There’s a new and rather complicated opinion from Maryland that offers yet one more opportunity to consider the marital presumption. It’s going to take a while even to describe the case, but I think it is worth it.
Remember that the idea behind the marital presumption is that when a married woman gives birth her spouse (and in some states that means male or female spouse) is presumed to be the parent of the child. This is an old presumption and the details of it vary a lot from place to place these days. You can read a number of posts about different questions raised in different cases if you poke around the blog.
One question that arises with some regularity now is whether a man can rebut the presumption and claim parentage by producing DNA evidence that shows that he (and not the spouse) is the gamete provider. The Maryland case arises in this type of situation.
Amy Mulligan is the mother of Gracleyn Mulligan. Gracyeln was born on January 23, 2010, which means she is just over two years old now.
Amy had married Thomas Mulligan in 1999. They had three children before 2009, but the marriage was apparently troubled and in 2009 they separated. There’s an agreement that says that they’d been living apart since 2008 but they did actually live in the same house in March and April 2009 and they did engage in sex.
At about the same time (March 2009) Amy began a relationship with William Corbett. They also engaged in sex. They wanted to conceive a child and so timed their sexual encounters around Amy’s fertility cycle.
In May 2009 Amy told William she was pregnant. In August Amy and her three children moved in with William, but this didn’t last very long. He told her to leave after a month or so. She moved back in with her soon-to-be-ex-husband, Thomas. Their divorce became final in September 2009. (It seems that Amy may have lied to the court about details of her relationship with Thomas, but it isn’t clear to me this matters for our purposes here.)
When Gracelyn was born in January 2010, Thomas encouraged Amy to tell William. She called William that evening and he visited the following day. Amy asked William to sign an affidavit of parentage. I think if William had done so it would have changed the remainder of the story, but he refused to sign.
[He] refused to sign because, he later testified, he was upset that he “wasn’t being treated as the father” and “needed to be 100 percent sure” that he was the father. After a further angry exchange, William left the hospital, and, according to Amy, “that was the last that we heard from him or saw him or had any contact with him.”
Page 13. After this
[Thomas] informed [Amy] that he “would love to be the baby’s father. The baby needs insurance. Baby needs to be taken care of and put my name down.” Mr. Mulligan did not testify explicitly that he signed the affidavit of parentage and no such affidavit was entered into evidence. Since September 2009, when [Amy] returned to the family home, [Thomas] has taken on the role of Gracelyn’s father.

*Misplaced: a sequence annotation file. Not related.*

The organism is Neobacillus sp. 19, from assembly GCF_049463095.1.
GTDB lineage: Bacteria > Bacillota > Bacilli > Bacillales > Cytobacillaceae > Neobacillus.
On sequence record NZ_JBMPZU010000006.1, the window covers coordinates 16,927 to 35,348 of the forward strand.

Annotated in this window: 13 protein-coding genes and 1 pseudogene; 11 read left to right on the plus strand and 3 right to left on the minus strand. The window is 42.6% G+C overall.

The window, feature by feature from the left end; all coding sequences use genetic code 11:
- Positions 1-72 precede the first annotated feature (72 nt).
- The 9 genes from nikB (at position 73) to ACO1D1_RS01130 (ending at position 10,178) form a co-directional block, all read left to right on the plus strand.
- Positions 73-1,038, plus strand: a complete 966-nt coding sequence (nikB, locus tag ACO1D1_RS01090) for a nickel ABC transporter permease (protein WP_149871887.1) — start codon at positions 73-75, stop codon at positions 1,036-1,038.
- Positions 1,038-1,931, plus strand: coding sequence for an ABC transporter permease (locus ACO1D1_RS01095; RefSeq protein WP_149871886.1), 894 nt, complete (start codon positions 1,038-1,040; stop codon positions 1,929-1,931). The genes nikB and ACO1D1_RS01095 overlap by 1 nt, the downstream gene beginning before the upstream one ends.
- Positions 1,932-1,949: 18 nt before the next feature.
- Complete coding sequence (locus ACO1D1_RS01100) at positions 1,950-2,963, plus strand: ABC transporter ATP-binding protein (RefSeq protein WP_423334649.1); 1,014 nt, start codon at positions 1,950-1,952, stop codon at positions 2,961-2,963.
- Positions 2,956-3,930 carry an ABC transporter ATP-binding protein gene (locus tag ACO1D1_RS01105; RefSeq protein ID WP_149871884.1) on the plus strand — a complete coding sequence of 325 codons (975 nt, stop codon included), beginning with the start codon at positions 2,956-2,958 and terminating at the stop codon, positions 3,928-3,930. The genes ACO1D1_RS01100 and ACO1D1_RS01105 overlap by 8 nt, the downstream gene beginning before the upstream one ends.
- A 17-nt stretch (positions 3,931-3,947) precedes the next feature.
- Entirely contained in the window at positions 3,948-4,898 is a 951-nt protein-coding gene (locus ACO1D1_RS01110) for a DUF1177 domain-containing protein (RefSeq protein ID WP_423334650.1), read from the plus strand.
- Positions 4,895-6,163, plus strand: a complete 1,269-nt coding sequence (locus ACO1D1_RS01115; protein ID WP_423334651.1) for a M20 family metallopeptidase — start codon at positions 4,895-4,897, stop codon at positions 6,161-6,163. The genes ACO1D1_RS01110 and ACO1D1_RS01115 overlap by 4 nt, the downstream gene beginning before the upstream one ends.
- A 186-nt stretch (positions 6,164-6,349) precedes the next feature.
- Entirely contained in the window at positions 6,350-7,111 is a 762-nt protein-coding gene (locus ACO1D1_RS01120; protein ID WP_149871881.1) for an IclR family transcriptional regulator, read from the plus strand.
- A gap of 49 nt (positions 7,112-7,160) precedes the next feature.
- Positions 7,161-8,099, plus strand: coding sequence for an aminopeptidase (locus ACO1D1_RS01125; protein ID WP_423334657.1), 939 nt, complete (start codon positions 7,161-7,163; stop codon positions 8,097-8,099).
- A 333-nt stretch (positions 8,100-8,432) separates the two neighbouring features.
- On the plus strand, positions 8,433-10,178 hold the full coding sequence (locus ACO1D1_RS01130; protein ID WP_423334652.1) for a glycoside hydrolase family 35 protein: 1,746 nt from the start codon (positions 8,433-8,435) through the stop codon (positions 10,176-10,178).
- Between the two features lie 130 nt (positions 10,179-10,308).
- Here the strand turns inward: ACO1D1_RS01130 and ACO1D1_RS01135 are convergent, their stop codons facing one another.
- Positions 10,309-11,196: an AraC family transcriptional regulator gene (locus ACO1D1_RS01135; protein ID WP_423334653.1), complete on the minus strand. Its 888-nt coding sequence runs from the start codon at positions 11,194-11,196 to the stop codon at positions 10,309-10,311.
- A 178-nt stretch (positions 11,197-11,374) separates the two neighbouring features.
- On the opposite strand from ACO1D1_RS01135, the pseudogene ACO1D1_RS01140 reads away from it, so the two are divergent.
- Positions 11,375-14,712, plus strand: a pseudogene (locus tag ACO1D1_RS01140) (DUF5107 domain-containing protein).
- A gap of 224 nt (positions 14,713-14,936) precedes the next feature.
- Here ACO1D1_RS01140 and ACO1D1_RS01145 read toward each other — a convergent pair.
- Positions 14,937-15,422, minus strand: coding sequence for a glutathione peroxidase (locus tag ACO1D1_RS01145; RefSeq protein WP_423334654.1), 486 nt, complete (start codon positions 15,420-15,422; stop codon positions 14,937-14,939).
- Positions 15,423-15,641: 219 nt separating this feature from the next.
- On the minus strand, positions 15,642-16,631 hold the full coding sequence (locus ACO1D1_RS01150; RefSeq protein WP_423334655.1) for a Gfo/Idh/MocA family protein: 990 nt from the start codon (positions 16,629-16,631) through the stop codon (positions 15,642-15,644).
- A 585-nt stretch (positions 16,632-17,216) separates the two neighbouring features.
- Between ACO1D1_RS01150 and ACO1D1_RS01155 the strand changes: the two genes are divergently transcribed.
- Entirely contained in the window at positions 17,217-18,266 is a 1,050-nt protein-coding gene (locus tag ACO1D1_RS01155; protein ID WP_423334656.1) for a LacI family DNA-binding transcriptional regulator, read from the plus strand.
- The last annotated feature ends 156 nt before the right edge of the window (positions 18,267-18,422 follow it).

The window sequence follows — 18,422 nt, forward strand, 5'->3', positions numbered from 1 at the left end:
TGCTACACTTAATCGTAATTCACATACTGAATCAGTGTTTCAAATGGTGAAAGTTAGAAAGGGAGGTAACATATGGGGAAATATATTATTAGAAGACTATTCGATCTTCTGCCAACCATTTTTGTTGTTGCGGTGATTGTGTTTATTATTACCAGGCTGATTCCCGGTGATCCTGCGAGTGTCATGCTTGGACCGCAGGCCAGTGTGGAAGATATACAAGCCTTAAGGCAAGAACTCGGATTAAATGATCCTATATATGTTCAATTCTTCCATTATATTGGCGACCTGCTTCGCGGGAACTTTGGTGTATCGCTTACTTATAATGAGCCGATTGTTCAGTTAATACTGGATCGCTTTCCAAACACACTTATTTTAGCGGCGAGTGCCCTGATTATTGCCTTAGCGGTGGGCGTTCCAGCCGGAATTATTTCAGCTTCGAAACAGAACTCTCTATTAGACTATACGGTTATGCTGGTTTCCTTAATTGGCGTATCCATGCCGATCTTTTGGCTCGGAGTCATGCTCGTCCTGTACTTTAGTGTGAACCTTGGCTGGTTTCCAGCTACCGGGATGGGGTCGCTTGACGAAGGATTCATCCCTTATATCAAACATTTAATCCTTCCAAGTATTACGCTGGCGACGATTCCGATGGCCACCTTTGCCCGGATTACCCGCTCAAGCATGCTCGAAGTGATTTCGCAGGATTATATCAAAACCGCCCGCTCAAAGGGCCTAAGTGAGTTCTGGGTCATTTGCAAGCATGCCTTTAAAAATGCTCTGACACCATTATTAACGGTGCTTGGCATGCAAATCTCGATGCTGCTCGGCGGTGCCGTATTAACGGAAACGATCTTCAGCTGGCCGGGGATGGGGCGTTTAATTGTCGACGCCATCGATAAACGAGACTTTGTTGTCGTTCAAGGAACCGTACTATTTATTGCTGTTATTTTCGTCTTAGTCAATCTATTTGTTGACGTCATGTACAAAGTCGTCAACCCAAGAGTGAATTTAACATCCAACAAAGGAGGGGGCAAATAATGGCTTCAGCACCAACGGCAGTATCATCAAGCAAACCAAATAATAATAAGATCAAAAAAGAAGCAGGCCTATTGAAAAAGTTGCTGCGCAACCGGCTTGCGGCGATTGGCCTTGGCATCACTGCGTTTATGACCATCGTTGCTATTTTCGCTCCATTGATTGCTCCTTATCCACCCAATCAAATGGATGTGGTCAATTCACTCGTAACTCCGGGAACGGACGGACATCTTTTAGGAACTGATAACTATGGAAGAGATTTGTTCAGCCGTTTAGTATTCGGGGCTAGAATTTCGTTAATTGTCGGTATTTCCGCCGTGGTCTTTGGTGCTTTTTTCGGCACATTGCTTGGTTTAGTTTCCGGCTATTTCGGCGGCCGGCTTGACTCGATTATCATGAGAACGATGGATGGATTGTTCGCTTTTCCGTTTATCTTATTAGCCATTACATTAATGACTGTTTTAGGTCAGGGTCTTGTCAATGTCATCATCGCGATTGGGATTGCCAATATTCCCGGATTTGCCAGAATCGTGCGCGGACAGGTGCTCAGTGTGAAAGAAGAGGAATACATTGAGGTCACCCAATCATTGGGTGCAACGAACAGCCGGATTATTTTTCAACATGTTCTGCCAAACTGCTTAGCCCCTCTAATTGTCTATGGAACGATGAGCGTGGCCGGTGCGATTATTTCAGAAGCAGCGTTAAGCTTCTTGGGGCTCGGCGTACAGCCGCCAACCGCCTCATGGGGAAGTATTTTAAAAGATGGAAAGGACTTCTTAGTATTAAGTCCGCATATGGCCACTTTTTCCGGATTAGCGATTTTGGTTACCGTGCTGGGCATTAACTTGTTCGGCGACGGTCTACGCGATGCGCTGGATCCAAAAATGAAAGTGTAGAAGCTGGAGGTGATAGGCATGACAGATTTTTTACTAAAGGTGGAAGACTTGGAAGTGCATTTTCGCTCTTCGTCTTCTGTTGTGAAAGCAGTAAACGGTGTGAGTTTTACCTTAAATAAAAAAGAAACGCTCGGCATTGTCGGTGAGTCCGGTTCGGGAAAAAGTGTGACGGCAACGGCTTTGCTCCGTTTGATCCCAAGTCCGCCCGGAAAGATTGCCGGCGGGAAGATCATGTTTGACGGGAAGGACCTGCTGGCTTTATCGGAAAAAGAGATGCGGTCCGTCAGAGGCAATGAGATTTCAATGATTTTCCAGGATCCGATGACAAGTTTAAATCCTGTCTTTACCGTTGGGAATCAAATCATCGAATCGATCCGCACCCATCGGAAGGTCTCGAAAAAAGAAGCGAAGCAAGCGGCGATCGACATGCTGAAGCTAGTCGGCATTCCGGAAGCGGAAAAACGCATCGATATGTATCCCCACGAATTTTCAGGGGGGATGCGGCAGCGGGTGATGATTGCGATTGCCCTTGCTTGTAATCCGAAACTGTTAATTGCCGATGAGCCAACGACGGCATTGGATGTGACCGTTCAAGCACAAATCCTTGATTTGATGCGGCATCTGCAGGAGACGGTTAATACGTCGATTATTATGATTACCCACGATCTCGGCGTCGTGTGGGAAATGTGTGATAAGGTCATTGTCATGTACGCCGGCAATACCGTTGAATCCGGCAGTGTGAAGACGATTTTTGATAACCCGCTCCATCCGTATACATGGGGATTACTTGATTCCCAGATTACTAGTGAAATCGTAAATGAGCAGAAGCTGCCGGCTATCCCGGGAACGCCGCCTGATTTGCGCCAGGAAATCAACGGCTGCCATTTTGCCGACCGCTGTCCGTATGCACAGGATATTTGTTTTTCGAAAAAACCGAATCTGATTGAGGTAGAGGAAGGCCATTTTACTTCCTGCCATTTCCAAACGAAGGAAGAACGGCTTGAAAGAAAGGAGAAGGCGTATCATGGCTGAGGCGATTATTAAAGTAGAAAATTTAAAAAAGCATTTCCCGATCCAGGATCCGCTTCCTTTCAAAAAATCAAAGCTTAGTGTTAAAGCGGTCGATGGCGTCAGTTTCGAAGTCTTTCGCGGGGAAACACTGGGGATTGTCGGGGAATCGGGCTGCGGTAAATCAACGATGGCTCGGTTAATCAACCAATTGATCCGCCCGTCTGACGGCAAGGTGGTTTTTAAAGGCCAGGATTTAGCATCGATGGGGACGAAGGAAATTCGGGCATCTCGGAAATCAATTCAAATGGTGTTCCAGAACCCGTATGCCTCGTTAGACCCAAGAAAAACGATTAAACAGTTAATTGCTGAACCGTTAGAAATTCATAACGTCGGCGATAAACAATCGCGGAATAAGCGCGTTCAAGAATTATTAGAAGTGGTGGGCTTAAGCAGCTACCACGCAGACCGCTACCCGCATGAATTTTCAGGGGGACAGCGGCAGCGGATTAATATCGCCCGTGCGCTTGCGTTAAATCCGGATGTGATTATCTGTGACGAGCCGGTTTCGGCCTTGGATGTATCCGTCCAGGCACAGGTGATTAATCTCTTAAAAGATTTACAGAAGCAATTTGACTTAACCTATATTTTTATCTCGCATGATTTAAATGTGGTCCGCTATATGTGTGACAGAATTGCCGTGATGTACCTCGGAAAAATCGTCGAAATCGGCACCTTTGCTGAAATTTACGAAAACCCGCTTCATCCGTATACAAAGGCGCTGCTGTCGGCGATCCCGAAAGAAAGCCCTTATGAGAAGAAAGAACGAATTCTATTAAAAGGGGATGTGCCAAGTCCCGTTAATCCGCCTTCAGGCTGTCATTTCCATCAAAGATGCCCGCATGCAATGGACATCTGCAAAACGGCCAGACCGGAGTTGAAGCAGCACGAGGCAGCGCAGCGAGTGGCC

In February 2010 William told Amy he wanted to be recognized as the legal father of Gracelyn and asked that genetic testing be done. This is the request that lead to the litigation.
As far as I can tell, the testing has not been done. However, it does seem that it is extremely unlikely that Thomas (the ex-husband) is the genetic parent of Gracelyn. He had a vasectomy some years earlier and there is no indication that this surgery was ineffective.
I’m obviously not going to get very much further in this post, because as I said the facts are complicated. Gracelyn was conceived during a period of time that Amy and Thomas were married, even thought they were essentially separated. By the time she was born, they were no longer married, although it appears their relationships was on a better footing than it had been. William was offered a chance to claim parentage (by signing the affidavit) but didn’t take it. Should the court order testing under these circumstances? Does it depend on what is best for Gracelyn? If it does, what do we know about that?
I’ll turn to the legal analysis (which is also quite complicated) tomorrow. For now I want to point out one thing that really strikes me. Thomas was and is willing to offer his love and support to Gracelyn unconditionally–whether he is genetically related or not. William wasn’t willing to do that. He needed to know that the newborn was “his” before he would take responsiblity.
I can just hear some of you saying that William behaved perfectly reasonable–he shouldn’t have to raise another man’s child. But it strikes me that Thomas’ unconditional commitment is an indicator that he might be the better parent for Gracelyn. There’s something almost mythic about the facts here and I can see why it took the court a while to work around to its decision. Certainly there’s much to think about.